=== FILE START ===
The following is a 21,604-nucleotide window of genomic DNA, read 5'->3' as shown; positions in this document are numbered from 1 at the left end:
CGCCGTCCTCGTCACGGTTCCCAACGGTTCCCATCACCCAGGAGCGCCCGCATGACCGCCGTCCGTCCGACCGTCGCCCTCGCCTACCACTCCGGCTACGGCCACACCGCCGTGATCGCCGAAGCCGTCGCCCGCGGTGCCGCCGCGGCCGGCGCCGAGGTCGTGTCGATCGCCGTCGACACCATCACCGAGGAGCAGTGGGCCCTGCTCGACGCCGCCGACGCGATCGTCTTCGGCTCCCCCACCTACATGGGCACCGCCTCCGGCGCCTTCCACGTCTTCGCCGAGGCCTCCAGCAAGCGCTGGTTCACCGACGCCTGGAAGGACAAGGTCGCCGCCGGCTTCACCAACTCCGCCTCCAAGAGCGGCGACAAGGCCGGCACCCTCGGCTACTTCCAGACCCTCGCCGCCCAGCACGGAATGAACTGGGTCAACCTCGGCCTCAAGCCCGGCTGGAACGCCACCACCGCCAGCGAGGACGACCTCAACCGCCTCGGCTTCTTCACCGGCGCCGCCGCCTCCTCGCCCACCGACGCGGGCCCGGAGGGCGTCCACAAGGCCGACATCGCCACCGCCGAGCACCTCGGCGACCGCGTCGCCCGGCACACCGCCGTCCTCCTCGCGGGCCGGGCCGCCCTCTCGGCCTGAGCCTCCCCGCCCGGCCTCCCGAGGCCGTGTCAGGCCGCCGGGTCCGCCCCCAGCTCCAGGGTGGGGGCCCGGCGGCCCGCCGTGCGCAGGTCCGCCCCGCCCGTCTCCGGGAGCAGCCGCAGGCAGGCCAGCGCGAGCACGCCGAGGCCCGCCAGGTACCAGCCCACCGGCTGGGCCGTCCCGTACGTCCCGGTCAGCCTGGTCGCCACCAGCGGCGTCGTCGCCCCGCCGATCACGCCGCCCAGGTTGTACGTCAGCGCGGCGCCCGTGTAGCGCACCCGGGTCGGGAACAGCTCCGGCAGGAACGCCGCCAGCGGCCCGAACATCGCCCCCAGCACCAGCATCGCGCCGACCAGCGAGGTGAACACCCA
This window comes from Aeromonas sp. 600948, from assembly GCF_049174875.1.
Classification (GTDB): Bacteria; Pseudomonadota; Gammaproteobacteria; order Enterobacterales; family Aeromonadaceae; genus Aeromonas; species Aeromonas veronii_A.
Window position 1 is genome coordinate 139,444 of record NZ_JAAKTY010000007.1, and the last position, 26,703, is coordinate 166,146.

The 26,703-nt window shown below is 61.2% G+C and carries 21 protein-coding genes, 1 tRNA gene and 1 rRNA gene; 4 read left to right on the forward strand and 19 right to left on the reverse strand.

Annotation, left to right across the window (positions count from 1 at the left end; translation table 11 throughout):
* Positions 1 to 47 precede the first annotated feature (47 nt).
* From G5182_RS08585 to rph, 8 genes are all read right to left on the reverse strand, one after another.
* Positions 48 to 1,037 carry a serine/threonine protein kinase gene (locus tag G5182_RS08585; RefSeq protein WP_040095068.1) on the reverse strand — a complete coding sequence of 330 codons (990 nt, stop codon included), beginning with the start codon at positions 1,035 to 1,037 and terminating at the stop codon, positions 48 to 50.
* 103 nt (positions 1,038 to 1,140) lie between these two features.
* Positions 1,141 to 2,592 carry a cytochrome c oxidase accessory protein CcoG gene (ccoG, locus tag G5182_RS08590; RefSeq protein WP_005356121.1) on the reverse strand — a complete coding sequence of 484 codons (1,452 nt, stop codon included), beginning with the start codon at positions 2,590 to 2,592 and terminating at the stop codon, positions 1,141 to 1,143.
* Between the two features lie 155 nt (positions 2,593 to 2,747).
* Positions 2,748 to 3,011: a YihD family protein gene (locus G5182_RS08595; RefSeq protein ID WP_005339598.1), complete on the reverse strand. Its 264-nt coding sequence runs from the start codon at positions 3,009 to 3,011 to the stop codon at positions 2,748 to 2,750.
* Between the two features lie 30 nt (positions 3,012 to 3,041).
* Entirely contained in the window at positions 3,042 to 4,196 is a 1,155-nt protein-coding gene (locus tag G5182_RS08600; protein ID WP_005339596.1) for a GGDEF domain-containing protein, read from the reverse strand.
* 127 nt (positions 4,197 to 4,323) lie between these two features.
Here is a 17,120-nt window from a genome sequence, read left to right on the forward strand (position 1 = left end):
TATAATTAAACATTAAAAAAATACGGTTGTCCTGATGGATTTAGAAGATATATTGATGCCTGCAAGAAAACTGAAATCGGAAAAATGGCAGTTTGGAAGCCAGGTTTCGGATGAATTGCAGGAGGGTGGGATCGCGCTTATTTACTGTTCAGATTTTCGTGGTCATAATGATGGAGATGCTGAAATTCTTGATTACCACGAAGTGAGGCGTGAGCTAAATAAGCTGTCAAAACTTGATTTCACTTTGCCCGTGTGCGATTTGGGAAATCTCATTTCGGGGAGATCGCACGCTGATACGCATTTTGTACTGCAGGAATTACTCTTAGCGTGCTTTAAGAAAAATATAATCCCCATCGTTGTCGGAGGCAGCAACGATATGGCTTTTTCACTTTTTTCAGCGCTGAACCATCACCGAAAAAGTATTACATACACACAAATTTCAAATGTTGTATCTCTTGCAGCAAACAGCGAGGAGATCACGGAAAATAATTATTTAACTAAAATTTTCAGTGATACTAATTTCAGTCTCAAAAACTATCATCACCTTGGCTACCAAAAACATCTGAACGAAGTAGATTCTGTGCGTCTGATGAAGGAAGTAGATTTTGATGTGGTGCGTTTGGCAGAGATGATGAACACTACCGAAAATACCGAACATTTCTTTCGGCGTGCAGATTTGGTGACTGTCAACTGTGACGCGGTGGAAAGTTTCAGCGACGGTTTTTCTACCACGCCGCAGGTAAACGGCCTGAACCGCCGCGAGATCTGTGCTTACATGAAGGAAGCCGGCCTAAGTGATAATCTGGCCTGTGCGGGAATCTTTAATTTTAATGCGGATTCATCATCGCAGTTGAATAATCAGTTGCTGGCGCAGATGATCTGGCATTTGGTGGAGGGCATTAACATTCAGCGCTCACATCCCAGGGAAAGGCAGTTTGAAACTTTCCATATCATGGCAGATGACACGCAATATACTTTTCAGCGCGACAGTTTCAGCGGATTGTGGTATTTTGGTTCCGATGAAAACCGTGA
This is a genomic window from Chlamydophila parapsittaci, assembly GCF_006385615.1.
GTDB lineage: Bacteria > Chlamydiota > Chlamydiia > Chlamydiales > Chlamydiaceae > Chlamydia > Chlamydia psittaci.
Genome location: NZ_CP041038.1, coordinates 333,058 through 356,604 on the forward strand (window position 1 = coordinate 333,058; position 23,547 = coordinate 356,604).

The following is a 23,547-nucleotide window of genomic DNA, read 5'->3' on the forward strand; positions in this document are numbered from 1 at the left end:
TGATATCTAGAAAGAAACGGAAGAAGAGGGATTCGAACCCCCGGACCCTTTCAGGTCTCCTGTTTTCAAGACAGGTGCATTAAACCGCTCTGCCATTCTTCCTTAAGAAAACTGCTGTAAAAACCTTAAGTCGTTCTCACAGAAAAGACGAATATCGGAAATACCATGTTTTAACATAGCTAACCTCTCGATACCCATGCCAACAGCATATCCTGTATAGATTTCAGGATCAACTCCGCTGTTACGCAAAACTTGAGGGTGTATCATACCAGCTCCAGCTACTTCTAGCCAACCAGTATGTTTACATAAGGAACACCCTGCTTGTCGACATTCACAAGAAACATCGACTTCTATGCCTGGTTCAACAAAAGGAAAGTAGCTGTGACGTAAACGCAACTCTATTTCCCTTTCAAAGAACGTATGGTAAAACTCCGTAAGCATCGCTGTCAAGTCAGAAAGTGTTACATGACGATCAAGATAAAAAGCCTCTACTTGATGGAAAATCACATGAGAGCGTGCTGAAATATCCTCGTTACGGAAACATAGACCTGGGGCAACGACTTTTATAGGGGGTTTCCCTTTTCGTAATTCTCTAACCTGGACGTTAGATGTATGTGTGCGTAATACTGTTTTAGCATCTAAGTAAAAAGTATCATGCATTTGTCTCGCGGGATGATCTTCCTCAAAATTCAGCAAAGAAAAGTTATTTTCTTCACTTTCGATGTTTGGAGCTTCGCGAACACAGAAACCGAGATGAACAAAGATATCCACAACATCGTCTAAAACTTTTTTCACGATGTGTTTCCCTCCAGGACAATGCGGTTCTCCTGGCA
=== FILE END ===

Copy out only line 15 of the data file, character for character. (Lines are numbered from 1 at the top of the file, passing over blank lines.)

* Between the two features lie 30 nt (positions 3,012 to 3,041).